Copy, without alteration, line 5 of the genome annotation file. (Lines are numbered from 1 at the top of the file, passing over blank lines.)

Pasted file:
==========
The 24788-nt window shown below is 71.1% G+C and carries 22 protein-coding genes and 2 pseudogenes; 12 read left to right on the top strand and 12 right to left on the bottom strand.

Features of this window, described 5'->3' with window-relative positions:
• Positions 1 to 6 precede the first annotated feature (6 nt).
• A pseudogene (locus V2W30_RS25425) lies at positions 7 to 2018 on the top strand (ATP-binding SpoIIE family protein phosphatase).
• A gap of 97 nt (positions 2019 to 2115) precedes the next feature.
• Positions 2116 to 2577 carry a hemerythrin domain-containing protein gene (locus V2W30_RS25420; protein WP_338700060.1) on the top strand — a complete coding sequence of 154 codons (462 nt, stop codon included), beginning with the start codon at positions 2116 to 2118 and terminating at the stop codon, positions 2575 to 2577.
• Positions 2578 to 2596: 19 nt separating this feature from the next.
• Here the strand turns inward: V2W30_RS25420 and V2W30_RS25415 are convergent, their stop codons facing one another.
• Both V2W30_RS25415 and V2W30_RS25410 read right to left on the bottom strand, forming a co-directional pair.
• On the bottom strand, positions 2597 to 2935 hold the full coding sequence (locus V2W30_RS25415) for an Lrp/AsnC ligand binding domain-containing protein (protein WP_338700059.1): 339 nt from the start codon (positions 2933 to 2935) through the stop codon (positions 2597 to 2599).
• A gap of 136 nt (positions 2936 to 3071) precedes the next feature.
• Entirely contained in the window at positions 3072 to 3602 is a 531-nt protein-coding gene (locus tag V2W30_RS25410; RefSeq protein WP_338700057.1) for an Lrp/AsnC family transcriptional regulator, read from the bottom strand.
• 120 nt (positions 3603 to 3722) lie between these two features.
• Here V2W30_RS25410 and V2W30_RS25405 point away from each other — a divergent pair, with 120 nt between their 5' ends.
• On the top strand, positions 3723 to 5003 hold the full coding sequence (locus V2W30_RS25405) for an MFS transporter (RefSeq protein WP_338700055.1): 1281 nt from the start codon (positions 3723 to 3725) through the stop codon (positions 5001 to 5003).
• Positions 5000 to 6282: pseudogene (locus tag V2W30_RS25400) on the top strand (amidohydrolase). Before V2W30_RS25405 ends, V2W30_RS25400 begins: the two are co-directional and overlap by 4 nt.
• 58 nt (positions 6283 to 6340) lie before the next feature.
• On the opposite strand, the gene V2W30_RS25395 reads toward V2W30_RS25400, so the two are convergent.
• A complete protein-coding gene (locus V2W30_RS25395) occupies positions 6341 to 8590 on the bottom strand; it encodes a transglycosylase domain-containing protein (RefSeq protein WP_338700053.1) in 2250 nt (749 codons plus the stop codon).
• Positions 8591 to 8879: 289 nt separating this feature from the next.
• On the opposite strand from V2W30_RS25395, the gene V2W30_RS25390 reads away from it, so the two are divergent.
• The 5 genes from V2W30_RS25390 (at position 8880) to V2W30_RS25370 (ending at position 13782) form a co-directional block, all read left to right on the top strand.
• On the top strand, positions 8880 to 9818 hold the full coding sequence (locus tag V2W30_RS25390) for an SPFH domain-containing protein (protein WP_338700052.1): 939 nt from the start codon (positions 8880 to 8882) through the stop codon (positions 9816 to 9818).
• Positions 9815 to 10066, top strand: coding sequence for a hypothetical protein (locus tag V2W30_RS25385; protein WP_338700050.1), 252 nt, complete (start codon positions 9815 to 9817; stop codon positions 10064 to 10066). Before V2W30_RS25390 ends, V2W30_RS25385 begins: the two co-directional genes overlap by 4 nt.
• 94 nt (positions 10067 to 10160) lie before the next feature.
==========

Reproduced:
• A gap of 97 nt (positions 2019 to 2115) precedes the next feature.